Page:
In May 2019 we started to deliver a pilot to assist 8 Primary Schools within Gloucestershire to achieve the Play Friendly Schools Kite Mark. We did not realise at that time how the world was going to change and the understanding of children’s play and ideas of how this could be achieved would be so vital.
The first eight modules were delivered to Senior School Managers, Teachers/Play leaders who were going to be in charge of the Play Friendly Schools. The lectures took place at the University of Gloucestershire or St Peter’s Catholic Primary School in Gloucester, which already had achieved the OPAL (outdoor play and learning) Kite mark. Initial sessions were spent developing an understanding of play and the importance of it. The fact that 20% of a child’s life at school (1.4 years) is spent in non-lesson time-playtime. Experience of working in OPAL schools had shown that Play Friendly Schools developed children who after playing were happy to return to class engaging more and being ready to learn. Their physical and literacy skills improved, they were happier children, more physically active, better staff-pupil relationships, less accidents, wider circle of friends and the school was a happier place to be. It also complies with Article 31 of the United Nations Convention on the Rights of the Child which states that children and young people have the right to rest and leisure, and to engage in play and recreational activities.
Further sessions discussed the play cycle, play theory, use of spaces, the importance of involving all children, staff, parents and community in the reorganising of play space. Maps were drawn and play ideas created. Visits were made to St Peter’s to see playtime in action. Risk assessments were drawn up and policies developed.
Problems were discussed -how do you involve all staff, parents and Governors? Financial implications? Accidents? How can we alter the grounds? Schools shared ideas and even resources. The staff were then left to develop their assessments and Kite Mark.
The second part of the project started in March 2020 the week before lockdown! Play/dinner time supervisors and teachers were invited to a lecture and here discussed the meaning of play and compared play today with play in their childhood.
Lockdown then occurred and the project was on stand still until July when we had 2 ‘team’ meetings. These were very interesting, discussing how play had changed in schools now. The schools had different notions of ‘bubbles’ of children with some supervisors having mixed age groups. Some schools had fields split into 7 play zones for different age groups/bubbles, with children taking weekly turns to play in different zones within their bubbles and sanitising play equipment daily. Other schools had gazebos which they would use for play zones with staggered lunch times and so staggered use of playtime. Areas of the school which rarely were used prior to lockdown were now utilized, one school using the Italian garden, or front of the school, loose part play was used, and children were encouraged to wash their hands regularly. There was a difference between large and small schools, children in smaller schools appeared to have more freedom.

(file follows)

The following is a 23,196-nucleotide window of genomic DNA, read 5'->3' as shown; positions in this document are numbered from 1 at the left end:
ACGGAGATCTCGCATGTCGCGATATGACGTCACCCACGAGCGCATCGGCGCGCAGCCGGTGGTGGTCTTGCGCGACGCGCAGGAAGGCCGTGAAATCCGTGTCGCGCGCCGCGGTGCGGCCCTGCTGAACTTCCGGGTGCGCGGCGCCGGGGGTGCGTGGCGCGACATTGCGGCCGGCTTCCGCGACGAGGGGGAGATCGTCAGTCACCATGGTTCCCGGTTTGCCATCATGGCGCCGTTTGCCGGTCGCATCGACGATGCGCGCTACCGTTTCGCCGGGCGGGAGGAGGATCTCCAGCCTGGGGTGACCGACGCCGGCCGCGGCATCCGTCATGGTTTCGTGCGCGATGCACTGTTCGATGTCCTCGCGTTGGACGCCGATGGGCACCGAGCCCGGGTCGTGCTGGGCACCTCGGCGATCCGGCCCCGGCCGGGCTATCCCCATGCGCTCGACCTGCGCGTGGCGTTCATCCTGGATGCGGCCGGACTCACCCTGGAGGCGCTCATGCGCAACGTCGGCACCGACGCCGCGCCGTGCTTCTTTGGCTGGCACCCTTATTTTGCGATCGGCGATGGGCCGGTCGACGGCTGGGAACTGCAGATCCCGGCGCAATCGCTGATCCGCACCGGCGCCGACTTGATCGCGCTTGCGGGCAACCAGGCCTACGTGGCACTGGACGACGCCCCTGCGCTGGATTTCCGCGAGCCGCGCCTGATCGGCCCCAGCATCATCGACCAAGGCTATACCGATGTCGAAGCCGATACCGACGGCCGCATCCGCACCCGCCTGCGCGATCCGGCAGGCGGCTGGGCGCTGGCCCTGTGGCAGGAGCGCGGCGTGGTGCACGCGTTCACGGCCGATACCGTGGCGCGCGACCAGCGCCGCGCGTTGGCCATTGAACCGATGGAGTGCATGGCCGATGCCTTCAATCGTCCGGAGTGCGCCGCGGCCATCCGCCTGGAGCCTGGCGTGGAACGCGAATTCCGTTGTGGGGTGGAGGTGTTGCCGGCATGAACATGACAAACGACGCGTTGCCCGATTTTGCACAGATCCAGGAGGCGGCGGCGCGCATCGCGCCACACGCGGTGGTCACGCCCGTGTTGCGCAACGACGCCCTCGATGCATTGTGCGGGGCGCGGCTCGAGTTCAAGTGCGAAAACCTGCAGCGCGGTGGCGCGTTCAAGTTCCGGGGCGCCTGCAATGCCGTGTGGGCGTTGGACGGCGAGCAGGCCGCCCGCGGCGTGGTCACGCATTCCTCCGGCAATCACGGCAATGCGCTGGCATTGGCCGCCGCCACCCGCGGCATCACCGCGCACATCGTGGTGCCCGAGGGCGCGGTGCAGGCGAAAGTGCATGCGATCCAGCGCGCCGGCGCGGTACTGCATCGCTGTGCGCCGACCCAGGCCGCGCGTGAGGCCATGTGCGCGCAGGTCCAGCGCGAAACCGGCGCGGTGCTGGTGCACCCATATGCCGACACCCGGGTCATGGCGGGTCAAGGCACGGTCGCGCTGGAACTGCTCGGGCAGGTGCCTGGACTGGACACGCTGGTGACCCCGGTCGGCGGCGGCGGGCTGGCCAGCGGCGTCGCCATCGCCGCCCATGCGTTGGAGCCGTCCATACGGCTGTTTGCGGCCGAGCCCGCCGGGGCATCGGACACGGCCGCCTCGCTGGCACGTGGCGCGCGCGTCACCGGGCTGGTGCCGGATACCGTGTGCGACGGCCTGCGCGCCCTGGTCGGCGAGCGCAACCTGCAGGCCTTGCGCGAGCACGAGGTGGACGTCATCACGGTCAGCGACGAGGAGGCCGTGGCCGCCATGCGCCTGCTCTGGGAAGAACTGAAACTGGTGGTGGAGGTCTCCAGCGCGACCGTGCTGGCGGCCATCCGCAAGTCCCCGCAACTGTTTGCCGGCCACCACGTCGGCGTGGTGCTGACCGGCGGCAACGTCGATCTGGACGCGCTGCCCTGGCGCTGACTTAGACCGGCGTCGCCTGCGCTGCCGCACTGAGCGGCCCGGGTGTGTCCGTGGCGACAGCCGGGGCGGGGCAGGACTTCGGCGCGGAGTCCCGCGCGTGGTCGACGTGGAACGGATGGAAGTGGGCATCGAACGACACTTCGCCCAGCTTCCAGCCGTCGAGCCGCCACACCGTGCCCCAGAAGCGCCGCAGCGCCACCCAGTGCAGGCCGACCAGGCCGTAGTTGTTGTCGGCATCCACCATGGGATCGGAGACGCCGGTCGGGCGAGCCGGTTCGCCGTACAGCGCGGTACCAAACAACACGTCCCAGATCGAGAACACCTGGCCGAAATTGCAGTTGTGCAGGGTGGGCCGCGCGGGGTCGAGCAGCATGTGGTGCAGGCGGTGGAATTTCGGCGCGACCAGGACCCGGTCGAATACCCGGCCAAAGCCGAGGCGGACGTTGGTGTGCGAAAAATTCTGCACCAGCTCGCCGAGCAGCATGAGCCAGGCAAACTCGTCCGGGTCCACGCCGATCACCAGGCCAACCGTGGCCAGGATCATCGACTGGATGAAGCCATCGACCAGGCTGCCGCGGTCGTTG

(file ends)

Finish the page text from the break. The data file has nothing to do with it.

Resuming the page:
When asked what play they had seen children doing this ranged from an adult led activity with a skipping rope enabling social distancing to take place, to hiding in hedges and bushes, doing cart wheels being free, using tyres and wood planks, dressing up and playing on a stage, running around the large running track, playing football , hopscotch in bubbles, climbing walls and loose parts play. Children were given the freedom to play in isolated areas so not always visible.
Concerns Staff had with play at this time as children were having to be in zones or bubbles included: lack of space to play large football games, getting too close to other groups who may touch their ball, using the running track with bikes and running children over, not being able to see children playing in the house corner, cobbled area causing falls, steep stairs- a danger when wet, sloping path and children running so fast they do not see others causing crashes, inappropriate use of equipment -stumps used as jousting poles. Only a few of the concerns reflected the Covid times, others just needed discussions and risk assessments with children.
When asked if the Supervisors had noticed any differences in the children’s play as a consequence of Covid the following was stated: children were playing with different toys-creating obstacle courses and in mixed age group bubbles it was noted the older children looked after the younger ones more. Children were asked to take toys out to play with as they knew they could not play with everything. As a consequence, they were more engaged in playtime, not flitting about as much. One group used hoola hoops as a tag vehicle. There was a limit on resources and more running about like wild children. We had interesting discussions relating to the play cycle -‘adulteration’ of children’s play and avoiding accidents through using risk assessments and writing policies.
It will be interesting to see how many schools submit their folders for the Kite Mark. Times have changed since we started the pilot but all the principles of play remain the same. It is vitally important that with all children returning to school in September that they have sufficient time to play and with adequate resources. It would be interesting for schools to continue this project and share ideas as children do need to be physically active, socialise, problem solve, create and enjoy themselves within the school day if they are going to engage in quality learning.